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After Rio+20, Women's Voices Loud and Clear

Written By: Alex Garita
July 20, 2012

 

While governments debated over the green economy and designed a roadmap for the United Nations to deliver on Sustainable Development, women’s and other social justice movements actively voiced their concerns for achieving gender equality, justice and sustainability at last month’s UN Conference on Sustainable Development (“Rio+20″) held in Rio de Janeiro, Brazil.

Although the final Outcome Document “The Future We Want” (PDF) is weak overall, and in the last days of the negotiations was significantly weakened in the section dealing with the social pillar of sustainable development, women stayed the course and ensured that language around women’s and young people’s health and human rights was maintained and agreed upon as critical elements to achieve sustainable development.

“Women worked day and night, through speaking with the media, taking to the streets and protesting, lobbying governments, and educating other civil society actors. to have our voices heard and hold our governments accountable.”

Since the inter-governmental negotiations began in December 2011, feminist organizations were told by key countries, including Brazil and South Africa, that the Group of 77 (a group that represents “developing countries” in United Nations negotiations) would not break over differences of position on “controversial issues” such as gender equality and sexual and reproductive health and rights because “more important issues were at stake”.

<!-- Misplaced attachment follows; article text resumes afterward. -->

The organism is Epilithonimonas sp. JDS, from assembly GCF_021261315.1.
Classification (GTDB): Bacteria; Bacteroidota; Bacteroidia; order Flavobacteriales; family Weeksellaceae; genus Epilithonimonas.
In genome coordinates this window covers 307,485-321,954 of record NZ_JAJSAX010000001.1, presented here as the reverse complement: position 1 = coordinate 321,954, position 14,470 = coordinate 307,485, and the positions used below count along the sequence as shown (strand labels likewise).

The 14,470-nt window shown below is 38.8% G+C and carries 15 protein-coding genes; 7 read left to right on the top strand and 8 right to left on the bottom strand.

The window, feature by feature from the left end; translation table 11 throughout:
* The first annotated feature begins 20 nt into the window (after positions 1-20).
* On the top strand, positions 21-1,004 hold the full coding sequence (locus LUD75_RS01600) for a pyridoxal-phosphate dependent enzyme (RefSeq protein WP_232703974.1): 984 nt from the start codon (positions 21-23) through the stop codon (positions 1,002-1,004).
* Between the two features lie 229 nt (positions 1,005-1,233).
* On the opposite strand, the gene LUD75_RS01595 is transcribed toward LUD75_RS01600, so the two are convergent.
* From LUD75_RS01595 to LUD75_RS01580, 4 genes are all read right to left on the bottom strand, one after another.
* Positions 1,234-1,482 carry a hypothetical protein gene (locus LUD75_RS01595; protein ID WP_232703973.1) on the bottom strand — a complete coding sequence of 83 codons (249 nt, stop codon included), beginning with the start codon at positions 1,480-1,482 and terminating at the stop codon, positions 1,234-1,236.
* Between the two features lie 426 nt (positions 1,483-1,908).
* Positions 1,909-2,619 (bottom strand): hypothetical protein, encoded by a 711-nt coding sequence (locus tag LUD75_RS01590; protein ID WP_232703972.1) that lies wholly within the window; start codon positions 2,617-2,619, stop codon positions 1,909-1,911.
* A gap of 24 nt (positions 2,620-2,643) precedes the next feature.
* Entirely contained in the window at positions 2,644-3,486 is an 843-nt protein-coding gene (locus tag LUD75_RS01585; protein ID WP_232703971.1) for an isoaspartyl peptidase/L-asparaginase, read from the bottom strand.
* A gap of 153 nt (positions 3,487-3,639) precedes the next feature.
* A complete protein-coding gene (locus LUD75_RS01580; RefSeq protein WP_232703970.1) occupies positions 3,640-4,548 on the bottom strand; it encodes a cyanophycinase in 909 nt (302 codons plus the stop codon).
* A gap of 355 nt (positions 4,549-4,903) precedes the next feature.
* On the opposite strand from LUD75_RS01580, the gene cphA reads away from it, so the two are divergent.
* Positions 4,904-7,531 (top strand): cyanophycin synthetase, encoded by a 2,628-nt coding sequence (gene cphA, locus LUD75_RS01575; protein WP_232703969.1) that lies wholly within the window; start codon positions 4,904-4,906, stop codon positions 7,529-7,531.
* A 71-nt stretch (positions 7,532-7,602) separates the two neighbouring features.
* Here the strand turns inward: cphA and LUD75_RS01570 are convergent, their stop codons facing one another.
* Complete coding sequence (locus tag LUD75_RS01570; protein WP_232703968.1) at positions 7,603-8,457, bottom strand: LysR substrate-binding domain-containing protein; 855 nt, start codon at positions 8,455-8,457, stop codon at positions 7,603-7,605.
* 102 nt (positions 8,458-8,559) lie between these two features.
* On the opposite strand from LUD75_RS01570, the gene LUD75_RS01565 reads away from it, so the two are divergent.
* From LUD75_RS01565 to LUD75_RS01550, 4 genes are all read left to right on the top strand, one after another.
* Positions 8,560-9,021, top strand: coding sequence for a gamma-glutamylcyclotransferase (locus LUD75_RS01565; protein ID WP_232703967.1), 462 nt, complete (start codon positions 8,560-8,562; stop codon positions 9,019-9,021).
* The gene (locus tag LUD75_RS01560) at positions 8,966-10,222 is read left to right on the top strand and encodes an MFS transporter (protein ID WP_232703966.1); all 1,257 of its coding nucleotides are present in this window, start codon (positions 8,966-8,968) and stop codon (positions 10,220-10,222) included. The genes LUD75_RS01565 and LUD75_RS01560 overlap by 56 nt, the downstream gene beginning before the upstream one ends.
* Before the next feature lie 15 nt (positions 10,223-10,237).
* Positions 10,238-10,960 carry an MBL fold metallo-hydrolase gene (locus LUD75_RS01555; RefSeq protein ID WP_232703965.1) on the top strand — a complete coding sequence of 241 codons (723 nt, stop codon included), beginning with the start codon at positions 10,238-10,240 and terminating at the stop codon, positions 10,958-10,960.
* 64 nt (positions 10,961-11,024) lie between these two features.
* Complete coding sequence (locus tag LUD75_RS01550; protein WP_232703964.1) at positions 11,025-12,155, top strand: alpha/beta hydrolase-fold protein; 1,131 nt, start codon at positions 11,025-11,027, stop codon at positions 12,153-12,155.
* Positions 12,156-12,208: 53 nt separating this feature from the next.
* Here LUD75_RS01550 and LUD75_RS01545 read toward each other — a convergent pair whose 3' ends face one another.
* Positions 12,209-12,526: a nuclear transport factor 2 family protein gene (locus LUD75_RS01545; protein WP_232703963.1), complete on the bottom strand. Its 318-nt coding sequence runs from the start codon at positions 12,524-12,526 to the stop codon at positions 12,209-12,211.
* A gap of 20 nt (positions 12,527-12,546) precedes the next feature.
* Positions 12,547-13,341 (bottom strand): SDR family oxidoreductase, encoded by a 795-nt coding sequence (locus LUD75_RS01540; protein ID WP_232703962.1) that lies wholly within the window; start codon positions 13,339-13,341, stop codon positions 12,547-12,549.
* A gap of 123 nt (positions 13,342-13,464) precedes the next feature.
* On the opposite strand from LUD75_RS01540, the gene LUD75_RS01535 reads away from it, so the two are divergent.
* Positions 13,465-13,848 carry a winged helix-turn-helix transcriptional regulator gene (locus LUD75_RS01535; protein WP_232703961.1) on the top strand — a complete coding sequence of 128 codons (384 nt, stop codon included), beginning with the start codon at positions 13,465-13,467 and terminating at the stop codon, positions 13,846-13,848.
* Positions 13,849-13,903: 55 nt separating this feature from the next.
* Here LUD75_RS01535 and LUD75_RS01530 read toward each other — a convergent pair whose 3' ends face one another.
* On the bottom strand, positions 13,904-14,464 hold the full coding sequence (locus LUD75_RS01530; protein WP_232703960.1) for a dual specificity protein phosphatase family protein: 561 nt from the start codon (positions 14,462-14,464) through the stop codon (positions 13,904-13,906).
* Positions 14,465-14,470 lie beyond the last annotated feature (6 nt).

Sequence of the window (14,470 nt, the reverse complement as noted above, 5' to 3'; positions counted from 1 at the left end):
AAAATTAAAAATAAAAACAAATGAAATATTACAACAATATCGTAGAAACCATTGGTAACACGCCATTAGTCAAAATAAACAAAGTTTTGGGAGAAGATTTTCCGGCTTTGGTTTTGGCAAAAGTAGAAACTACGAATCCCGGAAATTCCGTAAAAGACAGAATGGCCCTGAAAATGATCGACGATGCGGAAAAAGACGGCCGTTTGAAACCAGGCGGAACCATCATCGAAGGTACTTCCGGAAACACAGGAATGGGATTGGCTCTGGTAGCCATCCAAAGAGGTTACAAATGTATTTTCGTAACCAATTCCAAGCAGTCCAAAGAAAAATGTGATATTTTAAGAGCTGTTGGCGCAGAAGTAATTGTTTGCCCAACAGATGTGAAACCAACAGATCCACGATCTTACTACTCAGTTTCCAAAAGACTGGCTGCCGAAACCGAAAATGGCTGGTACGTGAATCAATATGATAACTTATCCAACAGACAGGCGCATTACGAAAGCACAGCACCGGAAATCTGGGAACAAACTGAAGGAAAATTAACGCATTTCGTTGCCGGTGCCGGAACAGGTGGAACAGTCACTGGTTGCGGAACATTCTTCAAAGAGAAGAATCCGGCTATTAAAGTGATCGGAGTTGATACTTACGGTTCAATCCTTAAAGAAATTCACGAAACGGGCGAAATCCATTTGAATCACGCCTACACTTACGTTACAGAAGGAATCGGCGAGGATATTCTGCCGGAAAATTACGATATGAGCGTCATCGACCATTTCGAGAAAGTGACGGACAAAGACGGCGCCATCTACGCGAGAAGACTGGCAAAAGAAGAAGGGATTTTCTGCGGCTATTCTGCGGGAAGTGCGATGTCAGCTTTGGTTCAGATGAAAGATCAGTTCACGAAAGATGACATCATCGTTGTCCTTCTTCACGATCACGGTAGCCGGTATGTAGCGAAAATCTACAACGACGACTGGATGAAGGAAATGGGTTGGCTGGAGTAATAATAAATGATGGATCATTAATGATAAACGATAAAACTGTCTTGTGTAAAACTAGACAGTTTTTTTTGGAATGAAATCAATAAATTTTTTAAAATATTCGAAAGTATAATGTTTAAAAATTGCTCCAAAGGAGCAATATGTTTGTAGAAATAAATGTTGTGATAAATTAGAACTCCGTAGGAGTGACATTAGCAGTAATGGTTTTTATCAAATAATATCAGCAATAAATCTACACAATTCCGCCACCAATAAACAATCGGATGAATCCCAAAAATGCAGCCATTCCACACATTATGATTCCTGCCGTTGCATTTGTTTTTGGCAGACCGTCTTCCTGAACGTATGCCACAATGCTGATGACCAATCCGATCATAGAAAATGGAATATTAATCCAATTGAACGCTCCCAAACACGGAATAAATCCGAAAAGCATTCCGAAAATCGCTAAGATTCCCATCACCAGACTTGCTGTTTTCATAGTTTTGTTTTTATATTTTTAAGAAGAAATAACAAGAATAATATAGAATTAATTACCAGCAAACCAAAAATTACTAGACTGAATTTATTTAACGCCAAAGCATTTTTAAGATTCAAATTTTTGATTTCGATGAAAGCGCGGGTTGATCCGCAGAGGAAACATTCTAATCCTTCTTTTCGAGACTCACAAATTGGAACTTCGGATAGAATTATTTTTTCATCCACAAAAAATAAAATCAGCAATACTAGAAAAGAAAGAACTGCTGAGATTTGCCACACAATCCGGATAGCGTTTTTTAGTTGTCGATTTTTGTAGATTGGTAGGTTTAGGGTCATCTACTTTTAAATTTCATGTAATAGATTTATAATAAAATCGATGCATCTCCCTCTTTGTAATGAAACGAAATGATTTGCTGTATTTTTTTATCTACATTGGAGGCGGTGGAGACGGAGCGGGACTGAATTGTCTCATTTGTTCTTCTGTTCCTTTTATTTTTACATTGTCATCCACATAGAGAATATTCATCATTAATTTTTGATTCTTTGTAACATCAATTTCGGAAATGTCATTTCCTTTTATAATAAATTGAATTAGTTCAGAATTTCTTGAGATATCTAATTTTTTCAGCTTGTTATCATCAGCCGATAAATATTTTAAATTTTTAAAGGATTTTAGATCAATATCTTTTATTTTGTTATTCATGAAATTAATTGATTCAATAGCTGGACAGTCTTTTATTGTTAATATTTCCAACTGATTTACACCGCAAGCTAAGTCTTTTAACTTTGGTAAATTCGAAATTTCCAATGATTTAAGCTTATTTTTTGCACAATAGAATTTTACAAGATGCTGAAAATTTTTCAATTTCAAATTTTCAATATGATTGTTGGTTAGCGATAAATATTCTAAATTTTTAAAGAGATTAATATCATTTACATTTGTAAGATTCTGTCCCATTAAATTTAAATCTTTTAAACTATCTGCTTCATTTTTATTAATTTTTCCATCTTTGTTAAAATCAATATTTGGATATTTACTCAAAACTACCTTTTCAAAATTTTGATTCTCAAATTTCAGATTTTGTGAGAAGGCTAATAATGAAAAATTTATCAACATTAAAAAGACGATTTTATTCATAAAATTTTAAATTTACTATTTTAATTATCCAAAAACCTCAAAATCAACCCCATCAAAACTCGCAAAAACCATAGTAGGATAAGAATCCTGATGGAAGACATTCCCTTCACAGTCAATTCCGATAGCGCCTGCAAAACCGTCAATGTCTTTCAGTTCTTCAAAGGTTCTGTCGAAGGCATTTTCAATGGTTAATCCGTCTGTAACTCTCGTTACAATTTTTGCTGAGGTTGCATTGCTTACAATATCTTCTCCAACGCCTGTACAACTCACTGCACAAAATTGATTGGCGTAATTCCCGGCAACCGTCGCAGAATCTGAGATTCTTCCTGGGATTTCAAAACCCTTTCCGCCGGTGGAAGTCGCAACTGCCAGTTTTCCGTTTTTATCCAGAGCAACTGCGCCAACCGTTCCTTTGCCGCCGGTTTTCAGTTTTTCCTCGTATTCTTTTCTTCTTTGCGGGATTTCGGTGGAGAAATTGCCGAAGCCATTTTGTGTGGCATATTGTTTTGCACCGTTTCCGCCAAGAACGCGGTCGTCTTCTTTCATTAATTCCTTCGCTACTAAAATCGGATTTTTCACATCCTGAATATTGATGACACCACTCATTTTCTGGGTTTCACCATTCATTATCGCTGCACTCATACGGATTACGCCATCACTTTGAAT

Disappointingly, this was Brazil’s consistent position throughout the process as it sought to affirm its leadership within the Economic South and obtain gains on other issues such as the green economy and trade. Our allies remained vocal throughout the process and helped secure the language that we will use for enshrining reproductive health and human rights in future development agreements. These critical positions came from: Peru, Bolivia, Uruguay, Argentina, the United States, Iceland, Norway, Switzerland, New Zealand, Australia, Israel and Mexico.

Among other things, the Outcome Document urges governments to fully implement their previous commitments “leading to sexual and reproductive health and the promotion and protection of all human rights in this context” and emphasize the “need for the provision of universal access to reproductive health, including family planning and sexual health and the integration of reproductive health in national strategies and programmes.”

Governments also committed to “reduce maternal and child mortality and to improve the health of women, men, youth and children” by achieving “gender equality and protecting the rights of women, men and youth to have control over and decide freely and responsibly on matters related to their sexuality.” Finally, governments committed to “promote the equal access of women and girls to education, basic services, economic opportunities and health care services, including addressing women’s sexual and reproductive health, and ensuring universal access to safe, effective, affordable and acceptable modern methods of family planning”.

These words did not appear in the final document easily. Women worked day and night, through speaking with the media, taking to the streets and protesting, lobbying governments, and educating other civil society actors. to have our voices heard and hold our governments accountable.

The overall assessment by social movements and organizations that participated in the Rio+20 process is that it fell short of making any real progress and commitments for addressing pressing and critical sustainable development needs. Against the backdrop of an unwieldy process, multiple and often competing agendas, it is unsurprising that the outcome lacked content and clarity.

Moving forward as the post-2015 development discussions take shape, and if Rio+20 is to serve as an indication of how this process will unfold, it is critical that women’s and young people’s voices are heard in this process, and that social movements continue to pressure their governments to uphold their commitments to achieving sustainable development, gender equality, poverty eradication, and the realization of human rights for all.

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